Canada the Good considers more than five hundred years of debates and regulation that have conditioned Canadians’ attitudes towards certain vices. Early European settlers implemented a Christian moral order that regulated sexual behaviour, gambling, and drinking. Later, some transgressions were diagnosed as health issues that required treatment. Those who refused the label of illness argued that behaviours formerly deemed as vices were within the range of normal human behaviour.
This historical synthesis demonstrates how moral regulation has changed over time, how it has shaped Canadians’ lives, why some debates have almost disappeared and others persist, and why some individuals and groups have felt empowered to tackle collective social issues. Against the background of the evolution of the state, the enlargement of the body politic, and mounting forays into court activism, the author illustrates the complexity over time of various forms of social regulation and the control of vice.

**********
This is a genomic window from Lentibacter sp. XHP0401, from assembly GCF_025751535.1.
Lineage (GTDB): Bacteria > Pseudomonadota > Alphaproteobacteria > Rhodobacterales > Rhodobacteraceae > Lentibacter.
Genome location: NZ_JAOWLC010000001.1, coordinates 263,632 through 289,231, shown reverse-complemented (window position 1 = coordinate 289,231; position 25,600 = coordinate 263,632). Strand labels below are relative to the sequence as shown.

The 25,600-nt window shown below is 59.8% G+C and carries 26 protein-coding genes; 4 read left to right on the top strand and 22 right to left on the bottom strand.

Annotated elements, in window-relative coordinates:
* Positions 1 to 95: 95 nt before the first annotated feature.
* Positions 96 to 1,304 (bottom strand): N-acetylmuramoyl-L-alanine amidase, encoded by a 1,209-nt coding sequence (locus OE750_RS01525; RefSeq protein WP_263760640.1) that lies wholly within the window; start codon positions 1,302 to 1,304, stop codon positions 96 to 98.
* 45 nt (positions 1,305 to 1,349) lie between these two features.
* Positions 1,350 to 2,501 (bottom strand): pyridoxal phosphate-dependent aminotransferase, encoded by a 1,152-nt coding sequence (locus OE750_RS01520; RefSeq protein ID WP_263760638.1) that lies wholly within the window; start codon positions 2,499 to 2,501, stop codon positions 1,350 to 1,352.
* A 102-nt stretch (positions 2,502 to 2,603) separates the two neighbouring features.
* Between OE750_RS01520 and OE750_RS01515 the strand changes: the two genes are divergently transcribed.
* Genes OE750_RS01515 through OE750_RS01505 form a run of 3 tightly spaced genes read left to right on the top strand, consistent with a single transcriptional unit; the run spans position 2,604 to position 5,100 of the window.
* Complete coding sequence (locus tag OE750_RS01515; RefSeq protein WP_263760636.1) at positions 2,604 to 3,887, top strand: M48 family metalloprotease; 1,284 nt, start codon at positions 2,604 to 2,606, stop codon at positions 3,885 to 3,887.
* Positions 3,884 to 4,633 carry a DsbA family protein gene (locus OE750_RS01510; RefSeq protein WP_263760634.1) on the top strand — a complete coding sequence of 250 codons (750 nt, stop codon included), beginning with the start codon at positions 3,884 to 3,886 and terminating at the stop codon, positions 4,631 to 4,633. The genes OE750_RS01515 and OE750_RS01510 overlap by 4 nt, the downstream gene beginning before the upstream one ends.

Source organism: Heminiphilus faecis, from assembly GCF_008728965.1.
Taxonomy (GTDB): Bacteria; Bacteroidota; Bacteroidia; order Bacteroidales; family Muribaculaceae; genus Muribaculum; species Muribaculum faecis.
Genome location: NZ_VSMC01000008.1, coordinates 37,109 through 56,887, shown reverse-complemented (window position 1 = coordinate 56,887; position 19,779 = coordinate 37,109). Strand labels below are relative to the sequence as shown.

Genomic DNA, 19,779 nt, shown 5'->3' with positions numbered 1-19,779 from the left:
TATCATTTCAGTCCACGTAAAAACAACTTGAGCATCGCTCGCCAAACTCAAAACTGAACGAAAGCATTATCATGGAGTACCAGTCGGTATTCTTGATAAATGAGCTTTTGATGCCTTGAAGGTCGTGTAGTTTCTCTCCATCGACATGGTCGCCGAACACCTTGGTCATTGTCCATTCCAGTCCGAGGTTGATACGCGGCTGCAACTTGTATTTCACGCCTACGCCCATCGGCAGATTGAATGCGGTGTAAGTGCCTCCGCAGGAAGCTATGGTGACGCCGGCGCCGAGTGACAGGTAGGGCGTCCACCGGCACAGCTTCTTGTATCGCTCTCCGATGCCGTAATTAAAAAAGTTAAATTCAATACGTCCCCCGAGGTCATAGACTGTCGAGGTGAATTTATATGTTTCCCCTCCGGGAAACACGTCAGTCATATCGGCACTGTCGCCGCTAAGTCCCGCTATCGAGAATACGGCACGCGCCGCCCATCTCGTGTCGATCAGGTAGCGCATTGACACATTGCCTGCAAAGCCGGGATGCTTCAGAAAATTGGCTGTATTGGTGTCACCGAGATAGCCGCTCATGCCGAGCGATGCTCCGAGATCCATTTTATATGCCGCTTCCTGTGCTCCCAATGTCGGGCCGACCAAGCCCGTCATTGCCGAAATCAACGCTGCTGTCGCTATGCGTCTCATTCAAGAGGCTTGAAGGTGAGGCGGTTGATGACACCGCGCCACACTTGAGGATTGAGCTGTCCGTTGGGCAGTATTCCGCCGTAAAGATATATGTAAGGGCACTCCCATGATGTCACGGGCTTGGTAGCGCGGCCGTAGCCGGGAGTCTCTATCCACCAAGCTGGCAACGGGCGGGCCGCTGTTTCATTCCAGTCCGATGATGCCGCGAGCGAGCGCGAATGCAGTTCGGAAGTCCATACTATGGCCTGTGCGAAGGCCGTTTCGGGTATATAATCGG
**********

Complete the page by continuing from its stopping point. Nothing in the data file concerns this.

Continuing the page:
Vol. 41 (1960) through current issue (with gap in vol. 59)
The Canadian Historical Review offers an analysis of the ideas, people, and events that have molded Canadian society and institutions into their present state. Canada's past is examined from a vast and multicultural perspective to provide a thorough assessment of all influences.
As a source for penetrating, authoritative scholarship, giving the sort of in-depth background necessary for understanding the course of daily events both for Canadians themselves and for those with an interest in the nation s affairs the CHR is without rival. Indeed, there are good reasons for everyone to read the CHR everyone from business executives to bankers, from theorists to policy makers, scholars and laypeople, too.
The Canadian Sioux are descendants of Santees, Yanktonais, and Tetons from the United States who sought refuge in Canada during the 1860s and 1870s. Living today on eight reserves in Manitoba and Saskatchewan, they are the least studied of all the Sioux groups. This book, originally published in 1984 by James H. Howard, helps fill that gap in the literature and remains relevant even in the twenty-first century.